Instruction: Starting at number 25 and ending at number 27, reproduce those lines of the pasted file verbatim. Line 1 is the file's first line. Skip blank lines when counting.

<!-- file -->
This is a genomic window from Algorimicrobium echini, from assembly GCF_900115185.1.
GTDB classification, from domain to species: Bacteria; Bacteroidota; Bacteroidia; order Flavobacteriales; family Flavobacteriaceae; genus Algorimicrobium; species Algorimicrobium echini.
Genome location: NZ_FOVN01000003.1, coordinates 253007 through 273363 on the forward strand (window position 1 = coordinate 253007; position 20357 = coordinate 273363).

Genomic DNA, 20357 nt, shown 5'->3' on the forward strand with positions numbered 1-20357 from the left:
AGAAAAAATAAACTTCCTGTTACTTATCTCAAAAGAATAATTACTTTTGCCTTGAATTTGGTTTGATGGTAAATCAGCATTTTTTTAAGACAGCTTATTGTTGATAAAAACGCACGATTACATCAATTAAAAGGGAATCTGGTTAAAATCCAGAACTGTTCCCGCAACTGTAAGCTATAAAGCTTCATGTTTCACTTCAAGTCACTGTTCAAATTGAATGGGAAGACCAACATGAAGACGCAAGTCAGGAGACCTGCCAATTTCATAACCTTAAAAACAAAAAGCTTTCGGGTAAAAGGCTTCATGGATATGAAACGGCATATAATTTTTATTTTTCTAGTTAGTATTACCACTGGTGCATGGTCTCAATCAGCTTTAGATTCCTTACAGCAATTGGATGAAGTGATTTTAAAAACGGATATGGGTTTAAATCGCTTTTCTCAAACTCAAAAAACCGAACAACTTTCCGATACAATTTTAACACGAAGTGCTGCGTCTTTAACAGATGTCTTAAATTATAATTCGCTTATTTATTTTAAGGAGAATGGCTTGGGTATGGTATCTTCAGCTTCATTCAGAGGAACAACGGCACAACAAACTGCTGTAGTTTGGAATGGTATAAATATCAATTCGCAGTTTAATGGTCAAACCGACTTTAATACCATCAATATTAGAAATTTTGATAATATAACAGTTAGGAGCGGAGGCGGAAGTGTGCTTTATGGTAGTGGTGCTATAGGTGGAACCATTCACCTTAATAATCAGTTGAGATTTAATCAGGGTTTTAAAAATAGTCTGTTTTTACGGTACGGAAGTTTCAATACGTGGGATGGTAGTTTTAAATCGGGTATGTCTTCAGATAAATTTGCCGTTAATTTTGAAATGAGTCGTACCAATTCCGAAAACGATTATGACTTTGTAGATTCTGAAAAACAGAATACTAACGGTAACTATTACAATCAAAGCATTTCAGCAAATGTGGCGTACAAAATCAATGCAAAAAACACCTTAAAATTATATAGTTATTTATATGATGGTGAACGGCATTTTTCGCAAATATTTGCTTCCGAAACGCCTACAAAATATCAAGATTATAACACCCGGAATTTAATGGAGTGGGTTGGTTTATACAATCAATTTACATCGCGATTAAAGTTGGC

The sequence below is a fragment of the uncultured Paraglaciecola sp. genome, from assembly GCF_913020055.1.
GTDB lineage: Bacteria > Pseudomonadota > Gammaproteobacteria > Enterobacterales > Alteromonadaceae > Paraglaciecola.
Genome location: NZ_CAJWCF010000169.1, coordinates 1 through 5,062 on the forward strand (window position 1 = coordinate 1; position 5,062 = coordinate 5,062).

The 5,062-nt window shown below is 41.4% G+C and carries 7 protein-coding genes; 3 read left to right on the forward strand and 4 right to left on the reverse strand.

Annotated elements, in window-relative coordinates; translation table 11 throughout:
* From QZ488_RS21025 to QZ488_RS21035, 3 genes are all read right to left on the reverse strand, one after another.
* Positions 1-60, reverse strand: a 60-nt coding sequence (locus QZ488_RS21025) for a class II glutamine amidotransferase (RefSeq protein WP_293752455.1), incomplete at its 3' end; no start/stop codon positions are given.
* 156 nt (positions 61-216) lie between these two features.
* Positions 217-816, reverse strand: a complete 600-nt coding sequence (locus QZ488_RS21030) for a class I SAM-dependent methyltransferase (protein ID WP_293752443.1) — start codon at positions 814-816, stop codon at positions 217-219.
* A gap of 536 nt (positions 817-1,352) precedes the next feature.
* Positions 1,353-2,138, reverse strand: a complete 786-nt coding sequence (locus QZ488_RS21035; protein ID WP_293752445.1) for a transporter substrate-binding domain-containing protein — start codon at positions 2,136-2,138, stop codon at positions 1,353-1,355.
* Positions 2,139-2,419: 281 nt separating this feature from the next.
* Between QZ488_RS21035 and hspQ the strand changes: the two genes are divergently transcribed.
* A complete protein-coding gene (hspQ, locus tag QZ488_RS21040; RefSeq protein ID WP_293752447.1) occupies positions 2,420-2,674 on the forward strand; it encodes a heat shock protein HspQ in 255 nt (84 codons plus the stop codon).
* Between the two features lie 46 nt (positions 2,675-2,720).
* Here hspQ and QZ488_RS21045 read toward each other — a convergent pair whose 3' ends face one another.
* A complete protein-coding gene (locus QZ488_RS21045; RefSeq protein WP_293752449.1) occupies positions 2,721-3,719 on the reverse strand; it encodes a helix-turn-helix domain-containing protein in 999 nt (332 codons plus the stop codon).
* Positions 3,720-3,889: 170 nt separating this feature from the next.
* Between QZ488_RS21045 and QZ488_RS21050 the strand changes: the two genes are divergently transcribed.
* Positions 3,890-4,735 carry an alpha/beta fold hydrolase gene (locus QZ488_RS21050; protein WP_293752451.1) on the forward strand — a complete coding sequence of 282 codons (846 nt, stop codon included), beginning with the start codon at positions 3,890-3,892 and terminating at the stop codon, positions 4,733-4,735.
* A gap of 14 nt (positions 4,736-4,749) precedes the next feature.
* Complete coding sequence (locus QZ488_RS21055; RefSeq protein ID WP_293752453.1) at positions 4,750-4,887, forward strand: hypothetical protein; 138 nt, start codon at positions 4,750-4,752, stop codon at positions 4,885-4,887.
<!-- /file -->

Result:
* Positions 3,890-4,735 carry an alpha/beta fold hydrolase gene (locus QZ488_RS21050; protein WP_293752451.1) on the forward strand — a complete coding sequence of 282 codons (846 nt, stop codon included), beginning with the start codon at positions 3,890-3,892 and terminating at the stop codon, positions 4,733-4,735.
* A gap of 14 nt (positions 4,736-4,749) precedes the next feature.
* Complete coding sequence (locus QZ488_RS21055; RefSeq protein ID WP_293752453.1) at positions 4,750-4,887, forward strand: hypothetical protein; 138 nt, start codon at positions 4,750-4,752, stop codon at positions 4,885-4,887.